Eating two teaspoons of nuts each day is linked to better memory, thinking and reasoning, new research reveals.
Those eating a small amount of nuts regularly had 60 percent better cognitive skills than those not eating them, the study found.
Nuts contain antioxidants that can help to reduce inflammation, which protects the brain against cognitive decline.
The conclusions come from a study that tracked 4,822 people over 55-years-old in China from 1991 to 2006.
All were given tests of cognitive function, including memory, thinking and reasoning.
The results revealed that 10 grams of nuts per day or higher was linked to a 40 percent reduction in the risk of cognitive decline.
The more nuts people ate, the better their thinking skills over time.
Dr Ming Li, the study’s author, said:
“By eating more than 10 grams (or two teaspoons) of nuts per day older people could improve their cognitive function by up to 60 per cent — compared to those not eating nuts — effectively warding off what would normally be experienced as a natural two-year cognition decline.”
The nut most people ate in the study was peanuts — 17 percent were regular consumers of them.
Dr Li said:
“Nuts are known to be high in healthy fats, protein and fibre with nutritional properties that can lower cholesterol and improve cognitive health.
While there is no cure for age-related cognitive decline and neurogenerative disease, variations in what people eat are delivering improvements for older people.”
Aging populations around the world can change their diet to slow down natural decline, Dr Li said:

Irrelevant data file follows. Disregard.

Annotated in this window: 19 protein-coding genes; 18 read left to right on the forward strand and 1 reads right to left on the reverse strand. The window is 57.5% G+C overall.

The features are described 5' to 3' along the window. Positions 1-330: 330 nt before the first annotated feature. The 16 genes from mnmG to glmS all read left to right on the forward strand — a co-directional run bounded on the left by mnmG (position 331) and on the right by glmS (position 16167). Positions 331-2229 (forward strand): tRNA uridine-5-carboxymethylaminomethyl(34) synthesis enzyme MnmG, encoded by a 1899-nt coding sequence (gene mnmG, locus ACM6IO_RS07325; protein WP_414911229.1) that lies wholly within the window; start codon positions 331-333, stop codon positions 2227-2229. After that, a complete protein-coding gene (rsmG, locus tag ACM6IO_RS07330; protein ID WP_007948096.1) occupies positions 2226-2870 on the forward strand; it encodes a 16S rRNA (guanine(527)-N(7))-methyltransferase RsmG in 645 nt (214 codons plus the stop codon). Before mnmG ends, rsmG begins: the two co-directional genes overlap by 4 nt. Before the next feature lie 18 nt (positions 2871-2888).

“As people age, they naturally experience changes to conceptual reasoning, memory, and processing speed.
This is all part of the normal ageing process.
But age is also the strongest known risk factor for cognitive disease.
If we can find ways to help older people retain their cognitive health and independence for longer — even by modifying their diet — then this absolutely worth the effort.”
About the author
Psychologist, Jeremy Dean, PhD is the founder and author of PsyBlog. He holds a doctorate in psychology from University College London and two other advanced degrees in psychology.
He has been writing about scientific research on PsyBlog since 2004. He is also the author of the book “Making Habits, Breaking Habits” (Da Capo, 2013) and several ebooks:
- Accept Yourself: How to feel a profound sense of warmth and self-compassion
- The Anxiety Plan: 42 Strategies For Worry, Phobias, OCD and Panic
- Spark: 17 Steps That Will Boost Your Motivation For Anything
- Activate: How To Find Joy Again By Changing What You Do
The study was published in The Journal of Nutrition, Health & Aging (Shi, 2018).